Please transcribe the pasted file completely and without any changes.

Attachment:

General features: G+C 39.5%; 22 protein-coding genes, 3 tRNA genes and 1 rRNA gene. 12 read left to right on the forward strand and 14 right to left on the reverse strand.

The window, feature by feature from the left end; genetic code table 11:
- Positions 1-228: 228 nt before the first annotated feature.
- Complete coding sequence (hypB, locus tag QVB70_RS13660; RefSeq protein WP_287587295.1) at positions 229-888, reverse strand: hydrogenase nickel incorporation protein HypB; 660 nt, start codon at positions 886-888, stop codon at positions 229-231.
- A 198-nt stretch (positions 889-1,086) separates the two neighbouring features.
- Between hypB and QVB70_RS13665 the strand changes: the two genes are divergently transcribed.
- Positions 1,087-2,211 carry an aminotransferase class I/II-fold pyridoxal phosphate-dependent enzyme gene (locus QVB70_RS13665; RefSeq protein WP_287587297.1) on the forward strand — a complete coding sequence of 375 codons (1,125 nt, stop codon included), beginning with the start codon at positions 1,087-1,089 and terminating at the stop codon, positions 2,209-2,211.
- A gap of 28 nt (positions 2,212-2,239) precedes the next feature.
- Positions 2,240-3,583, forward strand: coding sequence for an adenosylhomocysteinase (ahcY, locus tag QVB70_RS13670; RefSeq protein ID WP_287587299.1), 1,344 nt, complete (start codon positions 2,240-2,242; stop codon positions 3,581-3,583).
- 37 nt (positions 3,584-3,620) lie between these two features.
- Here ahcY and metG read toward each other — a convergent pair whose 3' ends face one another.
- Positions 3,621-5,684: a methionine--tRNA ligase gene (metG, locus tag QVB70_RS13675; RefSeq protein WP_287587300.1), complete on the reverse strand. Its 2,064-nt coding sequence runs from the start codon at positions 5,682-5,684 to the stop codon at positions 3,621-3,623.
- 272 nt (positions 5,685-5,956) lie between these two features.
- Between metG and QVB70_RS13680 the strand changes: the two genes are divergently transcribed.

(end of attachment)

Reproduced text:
General features: G+C 39.5%; 22 protein-coding genes, 3 tRNA genes and 1 rRNA gene. 12 read left to right on the forward strand and 14 right to left on the reverse strand.

The window, feature by feature from the left end; genetic code table 11:
- Positions 1-228: 228 nt before the first annotated feature.
- Complete coding sequence (hypB, locus tag QVB70_RS13660; RefSeq protein WP_287587295.1) at positions 229-888, reverse strand: hydrogenase nickel incorporation protein HypB; 660 nt, start codon at positions 886-888, stop codon at positions 229-231.
- A 198-nt stretch (positions 889-1,086) separates the two neighbouring features.
- Between hypB and QVB70_RS13665 the strand changes: the two genes are divergently transcribed.
- Positions 1,087-2,211 carry an aminotransferase class I/II-fold pyridoxal phosphate-dependent enzyme gene (locus QVB70_RS13665; RefSeq protein WP_287587297.1) on the forward strand — a complete coding sequence of 375 codons (1,125 nt, stop codon included), beginning with the start codon at positions 1,087-1,089 and terminating at the stop codon, positions 2,209-2,211.
- A gap of 28 nt (positions 2,212-2,239) precedes the next feature.
- Positions 2,240-3,583, forward strand: coding sequence for an adenosylhomocysteinase (ahcY, locus tag QVB70_RS13670; RefSeq protein ID WP_287587299.1), 1,344 nt, complete (start codon positions 2,240-2,242; stop codon positions 3,581-3,583).
- 37 nt (positions 3,584-3,620) lie between these two features.
- Here ahcY and metG read toward each other — a convergent pair whose 3' ends face one another.
- Positions 3,621-5,684: a methionine--tRNA ligase gene (metG, locus tag QVB70_RS13675; RefSeq protein WP_287587300.1), complete on the reverse strand. Its 2,064-nt coding sequence runs from the start codon at positions 5,682-5,684 to the stop codon at positions 3,621-3,623.
- 272 nt (positions 5,685-5,956) lie between these two features.
- Between metG and QVB70_RS13680 the strand changes: the two genes are divergently transcribed.